Big Brother households are well known for drama and being habitually controversial but the recent episode of BB Africa pushed the boundaries when a young woman was assaulted on live television. Many viewers found this unacceptable on moral and ethical grounds, as The First Post Magazine pointed out: “The sight of a blind-drunk young woman being assaulted by a Big Brother housemate in what may be the most public rape ever, has turned the stomachs of millions of television viewers.”
The Big Brother website is buzzing with viewer's emails and text messages expressing their disgust. Many of the emails contain photo clips from the programme that appear to show Richard Bezuidenhout, a 24-year-old film student from Tanzania, assaulting Ofunneka Molokwu, a 29-year-old medical assistant from Nigeria, after an extended drinking bout.
In the wake of airing the programme, South Africans are asking just how far television broadcasters are prepared to go to boost viewership.
When Endemol, the company founded by the Dutch duo Joop van den Ende and John de Mol first conceived the idea of Big Brother, the “shower hour” – one hour dedicated to showering naked before the astonished gaze of television viewers – was not yet part of the Big Brother tradition. Watching the housemates today in Big Brother is like watching a bunch of clowns in a circus celebrating nudity, obscenity, eroticism and pornography.
In other countries, housemates have been removed from the house for offensive behaviour. In 2006 the Australian version of the reality show kicked out two male housemates after a controversial “turkey slapping incident”, where a female housemate was allegedly “playfully” sexually molested.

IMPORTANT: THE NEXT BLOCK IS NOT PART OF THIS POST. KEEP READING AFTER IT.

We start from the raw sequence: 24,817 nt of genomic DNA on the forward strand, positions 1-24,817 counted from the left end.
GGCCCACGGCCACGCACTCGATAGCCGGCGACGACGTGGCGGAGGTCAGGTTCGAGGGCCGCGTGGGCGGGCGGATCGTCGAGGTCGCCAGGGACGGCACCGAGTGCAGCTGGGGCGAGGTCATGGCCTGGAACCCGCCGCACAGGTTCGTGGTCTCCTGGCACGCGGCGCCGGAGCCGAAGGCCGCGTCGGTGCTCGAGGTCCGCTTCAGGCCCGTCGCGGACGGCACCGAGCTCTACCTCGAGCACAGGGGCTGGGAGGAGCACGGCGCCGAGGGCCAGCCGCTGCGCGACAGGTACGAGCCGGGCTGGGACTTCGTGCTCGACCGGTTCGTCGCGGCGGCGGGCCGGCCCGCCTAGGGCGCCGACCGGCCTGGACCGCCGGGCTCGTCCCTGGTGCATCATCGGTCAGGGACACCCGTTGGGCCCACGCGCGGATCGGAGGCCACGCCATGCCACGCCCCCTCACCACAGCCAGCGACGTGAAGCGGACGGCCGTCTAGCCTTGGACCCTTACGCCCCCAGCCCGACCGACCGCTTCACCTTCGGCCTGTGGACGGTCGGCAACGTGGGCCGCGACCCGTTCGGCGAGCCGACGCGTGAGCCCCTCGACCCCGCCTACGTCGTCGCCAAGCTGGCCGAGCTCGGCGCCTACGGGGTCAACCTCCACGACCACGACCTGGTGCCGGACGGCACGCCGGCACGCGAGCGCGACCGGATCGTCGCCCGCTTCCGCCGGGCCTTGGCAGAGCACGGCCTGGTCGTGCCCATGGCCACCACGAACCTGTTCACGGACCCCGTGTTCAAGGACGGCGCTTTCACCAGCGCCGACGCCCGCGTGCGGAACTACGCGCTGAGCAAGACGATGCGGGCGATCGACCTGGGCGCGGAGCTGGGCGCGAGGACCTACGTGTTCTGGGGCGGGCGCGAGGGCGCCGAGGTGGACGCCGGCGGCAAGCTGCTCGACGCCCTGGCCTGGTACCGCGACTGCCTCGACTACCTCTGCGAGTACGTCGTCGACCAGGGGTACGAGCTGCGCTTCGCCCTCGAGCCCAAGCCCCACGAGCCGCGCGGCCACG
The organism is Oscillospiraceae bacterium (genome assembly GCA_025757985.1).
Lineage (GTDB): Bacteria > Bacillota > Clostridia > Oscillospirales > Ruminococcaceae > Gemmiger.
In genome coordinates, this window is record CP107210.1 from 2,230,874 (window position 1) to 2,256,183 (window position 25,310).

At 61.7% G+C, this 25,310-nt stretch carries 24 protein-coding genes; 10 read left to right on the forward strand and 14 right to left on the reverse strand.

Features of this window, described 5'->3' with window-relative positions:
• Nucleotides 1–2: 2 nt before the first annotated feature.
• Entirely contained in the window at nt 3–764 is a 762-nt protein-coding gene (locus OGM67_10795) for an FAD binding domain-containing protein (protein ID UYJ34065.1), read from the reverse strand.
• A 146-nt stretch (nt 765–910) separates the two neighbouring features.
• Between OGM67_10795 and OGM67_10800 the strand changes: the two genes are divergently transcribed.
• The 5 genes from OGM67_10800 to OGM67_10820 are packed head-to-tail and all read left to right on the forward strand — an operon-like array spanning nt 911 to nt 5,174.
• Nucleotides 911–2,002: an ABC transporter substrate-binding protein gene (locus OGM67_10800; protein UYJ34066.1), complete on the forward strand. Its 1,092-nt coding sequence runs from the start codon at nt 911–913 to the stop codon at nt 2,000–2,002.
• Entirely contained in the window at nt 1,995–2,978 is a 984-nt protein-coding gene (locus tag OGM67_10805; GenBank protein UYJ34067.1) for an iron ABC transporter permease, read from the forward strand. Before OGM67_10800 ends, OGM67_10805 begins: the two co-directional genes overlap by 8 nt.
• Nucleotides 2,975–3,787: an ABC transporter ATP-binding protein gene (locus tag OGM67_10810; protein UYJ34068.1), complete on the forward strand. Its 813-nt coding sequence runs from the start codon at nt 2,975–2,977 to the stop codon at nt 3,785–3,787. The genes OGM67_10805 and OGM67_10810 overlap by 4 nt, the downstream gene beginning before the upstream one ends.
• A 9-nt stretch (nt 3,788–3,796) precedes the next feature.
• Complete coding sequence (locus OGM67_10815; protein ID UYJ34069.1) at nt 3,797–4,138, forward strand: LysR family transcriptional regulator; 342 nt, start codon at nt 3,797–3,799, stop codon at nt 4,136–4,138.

But in South Africa M-Net are seemingly trying to downplay the sex abuse issue while infuriated viewers are asking how Bezuidenhout can now even be allowed to qualify for the BBA prize given his behaviour. “Are we going to reward a man who cheated on his wife on continent-wide television, and abused another woman? How on earth can that be allowed? It is a slap in the face to every African woman,” was how one message summed it up.
Being called the rape capital of the world where, on average, a woman is sexually assaulted every 40 seconds, is South Africa becoming so desensitised to rape that there is not more of an uproar? Sure, BBA is a reality show, but surely in reality shows there are bottom lines. What message does this send out to men and women across Africa? That it is okay to cheat on your wife, to sexually cheat on live television?
The Tonight article quoted Durban-based independent television producer Liza Aziz as saying that this episode of BBA exceeded the bounds of ethical broadcasting. “It is not only demeaning to one woman, but to women in general,” said Aziz.
Has South African broadcasting changed from being conservative to one where anything goes? Where these antics could be aired and allowed to pass without sanction?
Article published courtesy of www.southafrican.co.uk